The U.S. Census Bureau will release the 2007 report on income, poverty and health insurance coverage for the nation at a news conference on Aug. 26, 2008, at 10 a.m. (EDT). The data are derived from the Annual Social and Economic Supplement (ASEC) to the Current Population Survey (CPS). Simultaneously, the Census Bureau will release data on income, earnings and poverty from the 2007 American Community Survey (ACS) for all areas within the United States with a population of 65,000 or greater.
The Census Bureau’s CPS-ASEC produces the official national estimates of poverty, as well as estimates of income and health insurance coverage. In addition to the national-level data, the report provides state-level health insurance estimates. State and local estimates of income and poverty will be available in the 2007 ACS report.
Together the CPS and ACS income and poverty measures surveys cover the range of geographic areas from the nation to counties, cities, congressional districts and metro areas.
Data taking into account the effect of taxes, food stamps and other noncash benefits on income will be released at a later date.
CPS supplementary tables on income, poverty and health insurance coverage will be added to the Census Bureau’s Internet site, <www.census.gov>, as they become available. Additional guidance for data users will clarify when to use the income and poverty estimates from these two surveys and how the surveys differ.
The ACS is the largest survey in the nation and will produce the same in-depth socioeconomic data as the decennial census long form but on an annual basis. The ACS provides subnational statistics on a variety of topics, such as income, earnings, poverty, educational attainment, housing type, median age and household population.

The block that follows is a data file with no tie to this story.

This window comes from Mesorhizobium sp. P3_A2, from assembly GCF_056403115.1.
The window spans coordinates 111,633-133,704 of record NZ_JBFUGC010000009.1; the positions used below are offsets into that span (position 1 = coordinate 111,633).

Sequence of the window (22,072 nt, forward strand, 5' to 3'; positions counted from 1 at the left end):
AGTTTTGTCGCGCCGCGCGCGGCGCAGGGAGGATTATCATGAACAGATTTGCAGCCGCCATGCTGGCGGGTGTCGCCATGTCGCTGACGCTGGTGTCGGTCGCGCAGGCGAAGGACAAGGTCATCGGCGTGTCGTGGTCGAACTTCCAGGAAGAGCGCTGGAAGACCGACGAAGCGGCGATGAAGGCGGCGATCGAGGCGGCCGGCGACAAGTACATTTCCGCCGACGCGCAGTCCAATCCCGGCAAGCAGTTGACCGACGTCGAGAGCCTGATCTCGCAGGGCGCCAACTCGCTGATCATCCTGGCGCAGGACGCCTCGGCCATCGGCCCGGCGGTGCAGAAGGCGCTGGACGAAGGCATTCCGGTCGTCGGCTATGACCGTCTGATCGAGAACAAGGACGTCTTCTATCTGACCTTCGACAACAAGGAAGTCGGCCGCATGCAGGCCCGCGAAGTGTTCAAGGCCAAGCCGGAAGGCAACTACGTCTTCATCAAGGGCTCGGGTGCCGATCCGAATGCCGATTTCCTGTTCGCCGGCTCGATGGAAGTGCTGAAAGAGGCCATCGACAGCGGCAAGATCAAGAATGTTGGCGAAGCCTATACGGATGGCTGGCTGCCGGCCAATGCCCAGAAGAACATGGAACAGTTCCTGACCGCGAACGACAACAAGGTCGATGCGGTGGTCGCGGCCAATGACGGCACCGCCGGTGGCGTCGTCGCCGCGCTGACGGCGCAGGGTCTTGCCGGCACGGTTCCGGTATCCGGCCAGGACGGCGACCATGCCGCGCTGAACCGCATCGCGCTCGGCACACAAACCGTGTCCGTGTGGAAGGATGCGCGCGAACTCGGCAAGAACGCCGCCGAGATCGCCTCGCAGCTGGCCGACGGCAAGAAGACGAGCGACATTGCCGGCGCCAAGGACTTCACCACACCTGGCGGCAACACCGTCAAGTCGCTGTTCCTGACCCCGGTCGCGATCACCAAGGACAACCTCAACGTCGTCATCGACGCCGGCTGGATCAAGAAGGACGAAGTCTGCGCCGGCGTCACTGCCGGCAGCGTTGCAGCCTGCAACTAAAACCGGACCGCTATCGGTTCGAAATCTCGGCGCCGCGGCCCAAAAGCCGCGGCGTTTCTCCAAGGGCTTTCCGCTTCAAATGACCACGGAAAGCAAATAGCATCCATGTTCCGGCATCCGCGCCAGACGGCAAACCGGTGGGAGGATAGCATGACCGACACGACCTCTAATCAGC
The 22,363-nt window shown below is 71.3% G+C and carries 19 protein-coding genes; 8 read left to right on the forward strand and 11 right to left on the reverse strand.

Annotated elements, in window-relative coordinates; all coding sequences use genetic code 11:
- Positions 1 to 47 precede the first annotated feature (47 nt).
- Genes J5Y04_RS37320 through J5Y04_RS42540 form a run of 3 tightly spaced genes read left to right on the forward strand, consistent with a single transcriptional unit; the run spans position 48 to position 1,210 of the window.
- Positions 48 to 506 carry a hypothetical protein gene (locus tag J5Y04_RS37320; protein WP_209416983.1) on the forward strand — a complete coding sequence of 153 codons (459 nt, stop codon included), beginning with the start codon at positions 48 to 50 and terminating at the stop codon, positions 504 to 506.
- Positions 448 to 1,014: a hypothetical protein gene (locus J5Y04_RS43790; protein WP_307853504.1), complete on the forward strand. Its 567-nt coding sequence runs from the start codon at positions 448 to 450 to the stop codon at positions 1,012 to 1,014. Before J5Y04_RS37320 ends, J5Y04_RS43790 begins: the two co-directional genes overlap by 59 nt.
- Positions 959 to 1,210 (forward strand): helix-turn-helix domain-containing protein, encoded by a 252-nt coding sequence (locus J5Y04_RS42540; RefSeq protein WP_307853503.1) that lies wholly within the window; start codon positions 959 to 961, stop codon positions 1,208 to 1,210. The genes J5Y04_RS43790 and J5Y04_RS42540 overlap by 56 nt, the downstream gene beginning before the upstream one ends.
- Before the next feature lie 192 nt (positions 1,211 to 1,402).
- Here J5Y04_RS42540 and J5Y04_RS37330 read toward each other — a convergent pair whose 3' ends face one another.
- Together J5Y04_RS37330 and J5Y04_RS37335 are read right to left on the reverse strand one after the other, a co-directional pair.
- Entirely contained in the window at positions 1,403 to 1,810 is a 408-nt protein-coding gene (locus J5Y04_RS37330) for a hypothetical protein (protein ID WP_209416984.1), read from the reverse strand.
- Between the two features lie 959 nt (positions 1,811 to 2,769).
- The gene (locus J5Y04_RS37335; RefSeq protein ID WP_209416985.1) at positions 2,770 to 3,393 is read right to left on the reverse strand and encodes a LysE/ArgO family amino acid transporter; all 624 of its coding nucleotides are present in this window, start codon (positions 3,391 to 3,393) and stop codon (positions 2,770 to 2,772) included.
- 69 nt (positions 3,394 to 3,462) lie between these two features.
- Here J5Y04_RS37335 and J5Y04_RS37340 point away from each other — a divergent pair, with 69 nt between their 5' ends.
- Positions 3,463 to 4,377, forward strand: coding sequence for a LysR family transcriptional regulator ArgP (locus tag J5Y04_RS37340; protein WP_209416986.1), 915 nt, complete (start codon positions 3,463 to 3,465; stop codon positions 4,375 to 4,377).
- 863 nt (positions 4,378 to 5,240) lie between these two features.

The ACS data release on Aug. 26 will be limited to income- and poverty-related topics. A second release on Sept. 23 (embargoed on Sept. 18) will include one-year estimates covering a broad range of social, economic, housing and demographic characteristics, including data on educational attainment, commuting to work, foreign born, ancestry, housing tenure and occupancy. Special Population Profiles and Public Use Microdata Sample Files (PUMS) will also be released.
The third and final release of ACS data in December will include three-year estimates which, for the first time, will include all geographic areas with populations of 20,000 or more. The Census Bureau plans to release multiyear estimates for all areas, including census block groups and tracts, in 2010.
The ACS data are provided annually for about 7,000 areas, including all congressional districts and counties, cities and American Indian and Alaska Native areas of 65,000 population or more.
The Aug. 26 news conference will take place at 10 a.m. EDT in the auditorium at Census Bureau headquarters in Suitland, Md. Media may also participate via Web conference or telephone “listen-line.” A media advisory providing additional information will be issued the week before the event.